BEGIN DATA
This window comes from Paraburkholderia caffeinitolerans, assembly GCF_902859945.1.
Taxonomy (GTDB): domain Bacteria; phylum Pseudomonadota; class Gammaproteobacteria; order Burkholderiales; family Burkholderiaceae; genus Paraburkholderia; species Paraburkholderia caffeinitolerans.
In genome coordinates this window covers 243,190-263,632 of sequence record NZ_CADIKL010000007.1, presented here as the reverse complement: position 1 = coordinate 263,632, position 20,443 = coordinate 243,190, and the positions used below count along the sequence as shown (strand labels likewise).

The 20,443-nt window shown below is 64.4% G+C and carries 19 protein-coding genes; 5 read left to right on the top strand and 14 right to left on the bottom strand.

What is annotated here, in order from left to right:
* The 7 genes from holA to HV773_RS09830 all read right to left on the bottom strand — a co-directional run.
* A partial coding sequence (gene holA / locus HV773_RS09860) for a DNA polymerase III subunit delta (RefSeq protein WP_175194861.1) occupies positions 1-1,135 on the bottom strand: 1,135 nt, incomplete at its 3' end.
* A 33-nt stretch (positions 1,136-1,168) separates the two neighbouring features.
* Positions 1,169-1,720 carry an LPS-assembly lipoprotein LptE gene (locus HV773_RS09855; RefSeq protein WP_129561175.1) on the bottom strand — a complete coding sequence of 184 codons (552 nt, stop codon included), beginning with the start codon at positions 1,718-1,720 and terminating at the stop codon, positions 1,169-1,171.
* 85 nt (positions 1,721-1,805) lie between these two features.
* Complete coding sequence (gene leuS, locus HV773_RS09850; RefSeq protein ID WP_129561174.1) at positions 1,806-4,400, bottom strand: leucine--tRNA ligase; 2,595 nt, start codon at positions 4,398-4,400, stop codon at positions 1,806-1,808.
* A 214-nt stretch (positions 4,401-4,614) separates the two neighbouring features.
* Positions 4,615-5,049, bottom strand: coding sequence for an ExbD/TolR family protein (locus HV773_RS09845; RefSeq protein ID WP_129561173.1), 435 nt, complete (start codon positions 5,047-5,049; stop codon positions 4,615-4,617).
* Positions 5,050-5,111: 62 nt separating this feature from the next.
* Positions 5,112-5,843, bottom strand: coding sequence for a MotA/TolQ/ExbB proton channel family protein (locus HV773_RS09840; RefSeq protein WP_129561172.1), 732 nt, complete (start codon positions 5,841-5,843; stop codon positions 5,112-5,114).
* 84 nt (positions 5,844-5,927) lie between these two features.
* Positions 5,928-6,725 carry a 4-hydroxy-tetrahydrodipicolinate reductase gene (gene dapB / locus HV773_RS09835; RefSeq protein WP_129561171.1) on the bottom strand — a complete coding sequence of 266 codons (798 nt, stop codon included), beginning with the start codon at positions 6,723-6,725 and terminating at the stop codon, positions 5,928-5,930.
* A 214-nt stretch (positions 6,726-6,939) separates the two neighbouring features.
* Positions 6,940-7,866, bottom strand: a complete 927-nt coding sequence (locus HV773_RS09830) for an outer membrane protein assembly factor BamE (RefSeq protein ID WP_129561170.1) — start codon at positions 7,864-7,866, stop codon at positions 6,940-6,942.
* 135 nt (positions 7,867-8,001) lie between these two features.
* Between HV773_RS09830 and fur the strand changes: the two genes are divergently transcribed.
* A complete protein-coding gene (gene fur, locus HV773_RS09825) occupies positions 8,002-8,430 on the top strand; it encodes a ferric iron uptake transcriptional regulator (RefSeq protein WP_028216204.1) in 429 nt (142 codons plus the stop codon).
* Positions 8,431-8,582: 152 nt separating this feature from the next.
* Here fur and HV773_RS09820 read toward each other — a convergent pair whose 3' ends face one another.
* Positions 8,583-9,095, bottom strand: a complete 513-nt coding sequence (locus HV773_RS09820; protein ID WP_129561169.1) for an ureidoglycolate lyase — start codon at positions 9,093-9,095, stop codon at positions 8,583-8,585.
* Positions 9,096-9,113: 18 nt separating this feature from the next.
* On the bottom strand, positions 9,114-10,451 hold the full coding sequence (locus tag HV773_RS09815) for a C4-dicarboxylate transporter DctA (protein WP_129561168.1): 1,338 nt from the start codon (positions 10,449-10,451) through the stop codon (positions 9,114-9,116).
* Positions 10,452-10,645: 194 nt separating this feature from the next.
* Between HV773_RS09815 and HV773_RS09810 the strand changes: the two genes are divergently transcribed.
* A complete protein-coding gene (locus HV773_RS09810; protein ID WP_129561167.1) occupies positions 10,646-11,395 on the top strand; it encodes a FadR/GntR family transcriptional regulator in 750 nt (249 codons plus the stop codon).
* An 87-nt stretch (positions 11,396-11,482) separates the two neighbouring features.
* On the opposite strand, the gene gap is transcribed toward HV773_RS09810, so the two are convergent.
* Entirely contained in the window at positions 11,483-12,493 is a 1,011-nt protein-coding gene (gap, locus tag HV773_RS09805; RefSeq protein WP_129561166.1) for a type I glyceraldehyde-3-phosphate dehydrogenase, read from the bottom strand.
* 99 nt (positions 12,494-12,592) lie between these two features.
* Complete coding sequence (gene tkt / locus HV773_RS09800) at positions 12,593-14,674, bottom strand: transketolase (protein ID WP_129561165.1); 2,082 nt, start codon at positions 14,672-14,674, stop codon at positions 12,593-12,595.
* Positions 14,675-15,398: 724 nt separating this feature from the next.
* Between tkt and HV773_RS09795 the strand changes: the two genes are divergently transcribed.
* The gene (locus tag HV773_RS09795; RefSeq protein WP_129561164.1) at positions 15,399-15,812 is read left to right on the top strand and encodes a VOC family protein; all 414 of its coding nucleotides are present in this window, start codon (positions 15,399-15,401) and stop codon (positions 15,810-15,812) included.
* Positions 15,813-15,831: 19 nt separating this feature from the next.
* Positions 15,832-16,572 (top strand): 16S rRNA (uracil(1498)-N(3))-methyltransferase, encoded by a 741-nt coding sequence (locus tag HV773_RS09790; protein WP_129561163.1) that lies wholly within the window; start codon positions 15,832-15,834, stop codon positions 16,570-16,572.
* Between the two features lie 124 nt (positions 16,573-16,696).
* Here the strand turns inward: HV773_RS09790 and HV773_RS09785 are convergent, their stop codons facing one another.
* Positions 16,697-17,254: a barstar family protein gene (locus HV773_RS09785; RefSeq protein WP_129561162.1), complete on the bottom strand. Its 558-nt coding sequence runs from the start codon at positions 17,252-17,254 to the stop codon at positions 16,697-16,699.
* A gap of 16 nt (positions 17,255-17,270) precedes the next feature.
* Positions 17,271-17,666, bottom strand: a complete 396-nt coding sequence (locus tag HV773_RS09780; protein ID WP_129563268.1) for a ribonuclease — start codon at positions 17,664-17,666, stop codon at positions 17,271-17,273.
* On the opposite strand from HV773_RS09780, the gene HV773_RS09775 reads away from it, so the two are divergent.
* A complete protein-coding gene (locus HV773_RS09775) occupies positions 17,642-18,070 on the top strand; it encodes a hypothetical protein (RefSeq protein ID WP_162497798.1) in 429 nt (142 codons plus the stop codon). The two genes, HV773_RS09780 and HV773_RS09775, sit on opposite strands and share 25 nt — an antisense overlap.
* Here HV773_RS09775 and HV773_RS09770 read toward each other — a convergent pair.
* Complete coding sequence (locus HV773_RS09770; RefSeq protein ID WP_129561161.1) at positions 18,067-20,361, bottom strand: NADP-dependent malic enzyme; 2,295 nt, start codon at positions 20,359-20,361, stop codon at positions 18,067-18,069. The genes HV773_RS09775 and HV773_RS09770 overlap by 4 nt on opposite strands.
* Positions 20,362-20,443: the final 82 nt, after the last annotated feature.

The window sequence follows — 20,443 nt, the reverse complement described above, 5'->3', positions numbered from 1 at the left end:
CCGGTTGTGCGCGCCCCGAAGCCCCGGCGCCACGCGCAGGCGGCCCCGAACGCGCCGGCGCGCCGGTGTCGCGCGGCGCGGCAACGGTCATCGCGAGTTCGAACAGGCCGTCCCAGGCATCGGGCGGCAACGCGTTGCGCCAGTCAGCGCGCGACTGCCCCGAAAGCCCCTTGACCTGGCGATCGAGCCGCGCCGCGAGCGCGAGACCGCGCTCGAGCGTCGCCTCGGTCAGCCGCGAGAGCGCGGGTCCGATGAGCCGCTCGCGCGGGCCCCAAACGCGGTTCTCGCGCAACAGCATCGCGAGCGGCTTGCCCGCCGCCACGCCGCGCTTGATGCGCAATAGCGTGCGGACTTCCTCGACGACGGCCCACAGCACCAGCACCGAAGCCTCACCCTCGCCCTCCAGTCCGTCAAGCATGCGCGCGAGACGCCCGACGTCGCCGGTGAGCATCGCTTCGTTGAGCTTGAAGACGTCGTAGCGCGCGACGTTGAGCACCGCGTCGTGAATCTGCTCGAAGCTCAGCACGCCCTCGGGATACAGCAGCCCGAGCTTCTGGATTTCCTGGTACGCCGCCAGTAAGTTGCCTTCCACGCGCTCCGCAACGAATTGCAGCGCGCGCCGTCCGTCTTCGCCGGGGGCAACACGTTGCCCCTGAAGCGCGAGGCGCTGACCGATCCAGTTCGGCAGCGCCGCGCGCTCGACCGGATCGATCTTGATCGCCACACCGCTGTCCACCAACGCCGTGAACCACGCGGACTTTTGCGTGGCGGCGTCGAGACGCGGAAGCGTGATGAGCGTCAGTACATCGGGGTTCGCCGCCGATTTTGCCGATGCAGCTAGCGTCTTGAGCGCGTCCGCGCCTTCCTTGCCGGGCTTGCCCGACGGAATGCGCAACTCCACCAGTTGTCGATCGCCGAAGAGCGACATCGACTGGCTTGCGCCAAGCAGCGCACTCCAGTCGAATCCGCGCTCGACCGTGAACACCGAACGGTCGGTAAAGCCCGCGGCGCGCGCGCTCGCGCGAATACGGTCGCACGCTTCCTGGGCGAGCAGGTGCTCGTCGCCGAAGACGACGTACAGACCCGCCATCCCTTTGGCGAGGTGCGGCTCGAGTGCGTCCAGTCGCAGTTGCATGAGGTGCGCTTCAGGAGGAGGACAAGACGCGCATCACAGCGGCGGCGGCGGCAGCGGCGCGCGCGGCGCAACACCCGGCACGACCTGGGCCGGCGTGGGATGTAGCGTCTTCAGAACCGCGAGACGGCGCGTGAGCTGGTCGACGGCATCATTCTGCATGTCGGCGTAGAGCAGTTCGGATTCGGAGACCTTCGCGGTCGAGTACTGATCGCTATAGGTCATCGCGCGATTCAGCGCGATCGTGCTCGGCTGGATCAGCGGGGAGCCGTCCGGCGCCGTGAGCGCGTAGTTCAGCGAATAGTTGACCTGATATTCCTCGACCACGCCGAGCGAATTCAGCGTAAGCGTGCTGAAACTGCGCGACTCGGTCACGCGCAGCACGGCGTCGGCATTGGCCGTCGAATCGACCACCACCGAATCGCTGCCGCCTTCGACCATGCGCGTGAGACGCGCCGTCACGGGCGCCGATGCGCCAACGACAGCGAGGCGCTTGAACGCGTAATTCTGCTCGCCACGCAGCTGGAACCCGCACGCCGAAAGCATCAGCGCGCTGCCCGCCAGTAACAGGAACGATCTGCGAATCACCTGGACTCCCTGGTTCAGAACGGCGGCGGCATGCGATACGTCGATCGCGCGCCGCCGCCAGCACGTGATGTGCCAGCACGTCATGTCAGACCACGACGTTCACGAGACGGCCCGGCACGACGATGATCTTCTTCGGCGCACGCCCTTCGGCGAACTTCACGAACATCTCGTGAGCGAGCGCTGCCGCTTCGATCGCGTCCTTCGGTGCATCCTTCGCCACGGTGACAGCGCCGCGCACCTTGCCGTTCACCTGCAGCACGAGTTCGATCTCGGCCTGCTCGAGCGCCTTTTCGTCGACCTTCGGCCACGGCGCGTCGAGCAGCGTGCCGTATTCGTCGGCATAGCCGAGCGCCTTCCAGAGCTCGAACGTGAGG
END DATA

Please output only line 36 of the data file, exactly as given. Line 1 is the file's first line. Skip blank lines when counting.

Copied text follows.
* Positions 14,675-15,398: 724 nt separating this feature from the next.